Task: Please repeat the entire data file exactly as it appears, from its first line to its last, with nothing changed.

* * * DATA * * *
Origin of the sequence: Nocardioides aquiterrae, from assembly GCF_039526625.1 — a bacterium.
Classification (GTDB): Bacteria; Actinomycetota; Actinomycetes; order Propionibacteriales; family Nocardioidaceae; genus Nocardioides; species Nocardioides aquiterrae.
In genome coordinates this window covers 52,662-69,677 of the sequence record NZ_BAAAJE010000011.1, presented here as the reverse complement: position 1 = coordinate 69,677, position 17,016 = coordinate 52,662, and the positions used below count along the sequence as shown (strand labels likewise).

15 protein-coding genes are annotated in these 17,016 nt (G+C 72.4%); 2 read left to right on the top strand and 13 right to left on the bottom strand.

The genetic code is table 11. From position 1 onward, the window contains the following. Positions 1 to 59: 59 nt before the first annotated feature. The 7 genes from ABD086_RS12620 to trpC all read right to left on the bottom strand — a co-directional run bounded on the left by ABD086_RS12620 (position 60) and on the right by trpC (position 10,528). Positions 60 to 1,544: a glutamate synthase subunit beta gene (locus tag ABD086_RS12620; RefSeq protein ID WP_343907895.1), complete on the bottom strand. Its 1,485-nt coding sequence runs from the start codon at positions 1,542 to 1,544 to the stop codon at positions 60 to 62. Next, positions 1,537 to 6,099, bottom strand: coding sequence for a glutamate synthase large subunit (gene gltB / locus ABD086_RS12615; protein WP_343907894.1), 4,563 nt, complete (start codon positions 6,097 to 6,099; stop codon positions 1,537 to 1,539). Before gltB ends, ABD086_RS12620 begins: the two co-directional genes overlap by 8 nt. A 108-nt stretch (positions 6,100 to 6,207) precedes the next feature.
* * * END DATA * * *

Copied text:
Origin of the sequence: Nocardioides aquiterrae, from assembly GCF_039526625.1 — a bacterium.
Classification (GTDB): Bacteria; Actinomycetota; Actinomycetes; order Propionibacteriales; family Nocardioidaceae; genus Nocardioides; species Nocardioides aquiterrae.
In genome coordinates this window covers 52,662-69,677 of the sequence record NZ_BAAAJE010000011.1, presented here as the reverse complement: position 1 = coordinate 69,677, position 17,016 = coordinate 52,662, and the positions used below count along the sequence as shown (strand labels likewise).

15 protein-coding genes are annotated in these 17,016 nt (G+C 72.4%); 2 read left to right on the top strand and 13 right to left on the bottom strand.

The genetic code is table 11. From position 1 onward, the window contains the following. Positions 1 to 59: 59 nt before the first annotated feature. The 7 genes from ABD086_RS12620 to trpC all read right to left on the bottom strand — a co-directional run bounded on the left by ABD086_RS12620 (position 60) and on the right by trpC (position 10,528). Positions 60 to 1,544: a glutamate synthase subunit beta gene (locus tag ABD086_RS12620; RefSeq protein ID WP_343907895.1), complete on the bottom strand. Its 1,485-nt coding sequence runs from the start codon at positions 1,542 to 1,544 to the stop codon at positions 60 to 62. Next, positions 1,537 to 6,099, bottom strand: coding sequence for a glutamate synthase large subunit (gene gltB / locus ABD086_RS12615; protein WP_343907894.1), 4,563 nt, complete (start codon positions 6,097 to 6,099; stop codon positions 1,537 to 1,539). Before gltB ends, ABD086_RS12620 begins: the two co-directional genes overlap by 8 nt. A 108-nt stretch (positions 6,100 to 6,207) precedes the next feature.